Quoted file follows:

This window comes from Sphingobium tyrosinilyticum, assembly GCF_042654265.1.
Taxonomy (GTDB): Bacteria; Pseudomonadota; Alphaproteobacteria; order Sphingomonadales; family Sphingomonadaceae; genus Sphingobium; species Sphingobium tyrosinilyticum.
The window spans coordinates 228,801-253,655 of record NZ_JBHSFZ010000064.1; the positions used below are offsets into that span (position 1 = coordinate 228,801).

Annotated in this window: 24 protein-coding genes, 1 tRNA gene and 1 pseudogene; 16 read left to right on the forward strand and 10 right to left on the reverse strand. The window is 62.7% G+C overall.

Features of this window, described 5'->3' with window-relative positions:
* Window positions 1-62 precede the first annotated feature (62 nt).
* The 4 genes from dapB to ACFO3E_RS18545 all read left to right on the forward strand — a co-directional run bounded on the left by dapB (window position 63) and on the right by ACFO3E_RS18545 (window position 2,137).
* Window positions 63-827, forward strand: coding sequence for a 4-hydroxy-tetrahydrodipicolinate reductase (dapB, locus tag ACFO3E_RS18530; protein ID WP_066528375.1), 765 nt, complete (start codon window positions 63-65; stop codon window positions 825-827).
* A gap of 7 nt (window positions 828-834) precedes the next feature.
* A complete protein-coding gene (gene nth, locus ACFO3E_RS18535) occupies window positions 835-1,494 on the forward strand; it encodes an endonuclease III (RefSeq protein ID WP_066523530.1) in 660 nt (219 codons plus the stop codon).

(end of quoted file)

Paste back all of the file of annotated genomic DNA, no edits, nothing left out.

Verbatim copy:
This window comes from Sphingobium tyrosinilyticum, assembly GCF_042654265.1.
Taxonomy (GTDB): Bacteria; Pseudomonadota; Alphaproteobacteria; order Sphingomonadales; family Sphingomonadaceae; genus Sphingobium; species Sphingobium tyrosinilyticum.
The window spans coordinates 228,801-253,655 of record NZ_JBHSFZ010000064.1; the positions used below are offsets into that span (position 1 = coordinate 228,801).

Annotated in this window: 24 protein-coding genes, 1 tRNA gene and 1 pseudogene; 16 read left to right on the forward strand and 10 right to left on the reverse strand. The window is 62.7% G+C overall.

Features of this window, described 5'->3' with window-relative positions:
* Window positions 1-62 precede the first annotated feature (62 nt).
* The 4 genes from dapB to ACFO3E_RS18545 all read left to right on the forward strand — a co-directional run bounded on the left by dapB (window position 63) and on the right by ACFO3E_RS18545 (window position 2,137).
* Window positions 63-827, forward strand: coding sequence for a 4-hydroxy-tetrahydrodipicolinate reductase (dapB, locus tag ACFO3E_RS18530; protein ID WP_066528375.1), 765 nt, complete (start codon window positions 63-65; stop codon window positions 825-827).
* A gap of 7 nt (window positions 828-834) precedes the next feature.
* A complete protein-coding gene (gene nth, locus ACFO3E_RS18535) occupies window positions 835-1,494 on the forward strand; it encodes an endonuclease III (RefSeq protein ID WP_066523530.1) in 660 nt (219 codons plus the stop codon).